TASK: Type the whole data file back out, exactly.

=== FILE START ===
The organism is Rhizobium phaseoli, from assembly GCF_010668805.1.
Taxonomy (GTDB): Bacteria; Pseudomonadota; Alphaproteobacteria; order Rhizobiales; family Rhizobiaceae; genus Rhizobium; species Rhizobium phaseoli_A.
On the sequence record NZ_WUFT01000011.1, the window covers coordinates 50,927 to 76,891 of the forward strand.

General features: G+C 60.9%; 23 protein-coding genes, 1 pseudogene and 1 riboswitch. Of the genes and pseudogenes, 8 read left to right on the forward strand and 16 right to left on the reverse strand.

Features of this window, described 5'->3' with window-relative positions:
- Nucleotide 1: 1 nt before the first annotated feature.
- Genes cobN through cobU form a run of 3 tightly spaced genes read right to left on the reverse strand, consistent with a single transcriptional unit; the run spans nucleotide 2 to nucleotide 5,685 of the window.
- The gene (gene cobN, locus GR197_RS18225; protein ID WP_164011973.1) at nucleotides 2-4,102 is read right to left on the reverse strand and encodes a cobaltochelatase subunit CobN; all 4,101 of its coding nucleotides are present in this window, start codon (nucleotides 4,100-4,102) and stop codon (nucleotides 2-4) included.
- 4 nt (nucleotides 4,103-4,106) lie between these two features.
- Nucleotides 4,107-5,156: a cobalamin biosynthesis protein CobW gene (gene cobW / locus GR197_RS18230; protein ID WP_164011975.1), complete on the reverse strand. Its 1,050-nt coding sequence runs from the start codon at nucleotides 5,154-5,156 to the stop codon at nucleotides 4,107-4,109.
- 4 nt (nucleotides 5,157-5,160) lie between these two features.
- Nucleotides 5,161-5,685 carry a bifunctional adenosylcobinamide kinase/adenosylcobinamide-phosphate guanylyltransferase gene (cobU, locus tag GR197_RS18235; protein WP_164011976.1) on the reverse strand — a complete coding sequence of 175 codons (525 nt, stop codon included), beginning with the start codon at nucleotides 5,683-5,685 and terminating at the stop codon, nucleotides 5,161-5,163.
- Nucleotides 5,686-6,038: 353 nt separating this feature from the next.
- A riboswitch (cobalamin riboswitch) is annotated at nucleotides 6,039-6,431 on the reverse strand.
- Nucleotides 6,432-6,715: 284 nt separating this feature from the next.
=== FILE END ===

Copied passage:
The organism is Rhizobium phaseoli, from assembly GCF_010668805.1.
Taxonomy (GTDB): Bacteria; Pseudomonadota; Alphaproteobacteria; order Rhizobiales; family Rhizobiaceae; genus Rhizobium; species Rhizobium phaseoli_A.
On the sequence record NZ_WUFT01000011.1, the window covers coordinates 50,927 to 76,891 of the forward strand.

General features: G+C 60.9%; 23 protein-coding genes, 1 pseudogene and 1 riboswitch. Of the genes and pseudogenes, 8 read left to right on the forward strand and 16 right to left on the reverse strand.

Features of this window, described 5'->3' with window-relative positions:
- Nucleotide 1: 1 nt before the first annotated feature.
- Genes cobN through cobU form a run of 3 tightly spaced genes read right to left on the reverse strand, consistent with a single transcriptional unit; the run spans nucleotide 2 to nucleotide 5,685 of the window.
- The gene (gene cobN, locus GR197_RS18225; protein ID WP_164011973.1) at nucleotides 2-4,102 is read right to left on the reverse strand and encodes a cobaltochelatase subunit CobN; all 4,101 of its coding nucleotides are present in this window, start codon (nucleotides 4,100-4,102) and stop codon (nucleotides 2-4) included.
- 4 nt (nucleotides 4,103-4,106) lie between these two features.
- Nucleotides 4,107-5,156: a cobalamin biosynthesis protein CobW gene (gene cobW / locus GR197_RS18230; protein ID WP_164011975.1), complete on the reverse strand. Its 1,050-nt coding sequence runs from the start codon at nucleotides 5,154-5,156 to the stop codon at nucleotides 4,107-4,109.
- 4 nt (nucleotides 5,157-5,160) lie between these two features.
- Nucleotides 5,161-5,685 carry a bifunctional adenosylcobinamide kinase/adenosylcobinamide-phosphate guanylyltransferase gene (cobU, locus tag GR197_RS18235; protein WP_164011976.1) on the reverse strand — a complete coding sequence of 175 codons (525 nt, stop codon included), beginning with the start codon at nucleotides 5,683-5,685 and terminating at the stop codon, nucleotides 5,161-5,163.
- Nucleotides 5,686-6,038: 353 nt separating this feature from the next.
- A riboswitch (cobalamin riboswitch) is annotated at nucleotides 6,039-6,431 on the reverse strand.
- Nucleotides 6,432-6,715: 284 nt separating this feature from the next.